The Town of Delaware’s newly formed commission on natural gas drilling held its first meeting on Monday, October 9, sans Fred Stabbert, who did indeed resign before the meeting (see “Friday evening gossip…” below). Superintendent Ed Sykes, who was there for the first outing but will not necessarily be at future meetings, said he understood Stabbert’s feeling that, as publisher of a newspaper, Stabbert felt he needed to maintain independence. (In answer to a question from the public at the town board meeting at which the names had first been announced, Sykes had listed Stabbert as one of three commission members he considered pro-fracking.)
This first defection notwithstanding, my very preliminary impression is that Sykes may have actually succeeded in doing what he said he wanted to do: appoint a commission composed of members who, while they do start out with a position leaning either for or against fracking, are willing to be open minded about the issue. Commission members are Earl Kinney, Matt Hofer, Kara McElroy, Cindy Menges and Craig Schumacher . The commission itself will select a sixth member, but had not done so as of the end of Monday’s meeting. Menges will be chairman at least until the sixth member is selected.
Although it was hard to tell much from a first meeting at which the
discussion was mainly about process rather than substance, I consider it
unlikely that this group will follow its unfortunate predecessor in
Cochecton by winding up in ideological gridlock. That’s partly because
the way the members interacted suggests an ability to work together
well, but also because, although the group has not yet even fully
articulated what its mission is, as discussed so far it will focus on
fact finding rather than policy prescriptions.
As Schumacher put it, "We are out to
find the truth," and although that is perhaps an overly simplistic and even naive way
to put it, the members' discussion of method suggested a hardheaded and practical approach that could potentially produce some valuable results. Particularly interesting was the insistence on sourcing all information in hard data and primary studies, combined with the admission that even apparently neutral sources like university studies could be influenced by who commissioned and financed those studies. Cindy Menges in particular took a lead on promoting this angle, and said she has worked extensively with statistics and knows how they can be skewed to support almost any point of view. The focus on sourcing, tempered by a healthy skepticism about the apparent neutrality of any source, strikes me as a good place to start.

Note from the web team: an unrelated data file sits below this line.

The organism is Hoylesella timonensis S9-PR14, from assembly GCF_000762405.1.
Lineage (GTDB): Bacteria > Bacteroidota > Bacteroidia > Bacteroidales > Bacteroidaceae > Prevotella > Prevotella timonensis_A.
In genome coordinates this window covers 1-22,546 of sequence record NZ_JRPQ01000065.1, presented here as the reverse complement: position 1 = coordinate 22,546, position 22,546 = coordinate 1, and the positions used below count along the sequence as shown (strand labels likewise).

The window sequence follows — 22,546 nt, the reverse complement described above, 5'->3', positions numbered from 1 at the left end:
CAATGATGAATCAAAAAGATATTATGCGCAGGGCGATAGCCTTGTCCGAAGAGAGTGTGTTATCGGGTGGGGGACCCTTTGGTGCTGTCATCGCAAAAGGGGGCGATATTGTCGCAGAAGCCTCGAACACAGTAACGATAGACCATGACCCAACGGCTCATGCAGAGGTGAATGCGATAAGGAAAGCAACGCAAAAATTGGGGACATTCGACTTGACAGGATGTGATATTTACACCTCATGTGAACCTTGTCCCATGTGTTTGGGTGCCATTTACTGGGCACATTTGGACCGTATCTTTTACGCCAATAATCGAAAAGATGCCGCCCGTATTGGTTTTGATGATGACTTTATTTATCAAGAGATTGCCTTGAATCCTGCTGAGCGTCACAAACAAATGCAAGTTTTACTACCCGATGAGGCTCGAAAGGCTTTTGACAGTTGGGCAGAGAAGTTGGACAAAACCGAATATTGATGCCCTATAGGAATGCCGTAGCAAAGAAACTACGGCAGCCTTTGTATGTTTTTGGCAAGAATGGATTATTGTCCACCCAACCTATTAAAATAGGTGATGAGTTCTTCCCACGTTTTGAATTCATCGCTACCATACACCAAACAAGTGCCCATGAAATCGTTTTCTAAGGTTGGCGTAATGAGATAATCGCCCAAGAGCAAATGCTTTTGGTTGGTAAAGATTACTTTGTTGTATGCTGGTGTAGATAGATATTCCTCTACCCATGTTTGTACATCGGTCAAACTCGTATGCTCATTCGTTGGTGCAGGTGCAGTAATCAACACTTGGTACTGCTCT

Whether the town board will be influenced in any way by the group’s findings is, of course, quite another question.
The commission’s next meeting will be on Monday, October 22 at 5:30 p.m. in the town hall, and it will continue to meet weekly for the subsequent month, with meetings probably becoming less frequent as it gets in the groove. The public is welcome, but it is requested that all comments be submitted in writing. A dedicated email address will be established for that purpose.
The request is that all public comments back up any assertion with the source of the facts alleged, including if possible hyperlinks. For the first meeting, the commission is requesting input on what questions the group ought to be seeking the answers to.
My impression is that this group is indeed open to credible information, and it is important that anyone who knows of good primary sources regarding the environmental and economic impacts of hydrofracking provide the commission with links to those studies, or publication information allowing them to obtain hard copy.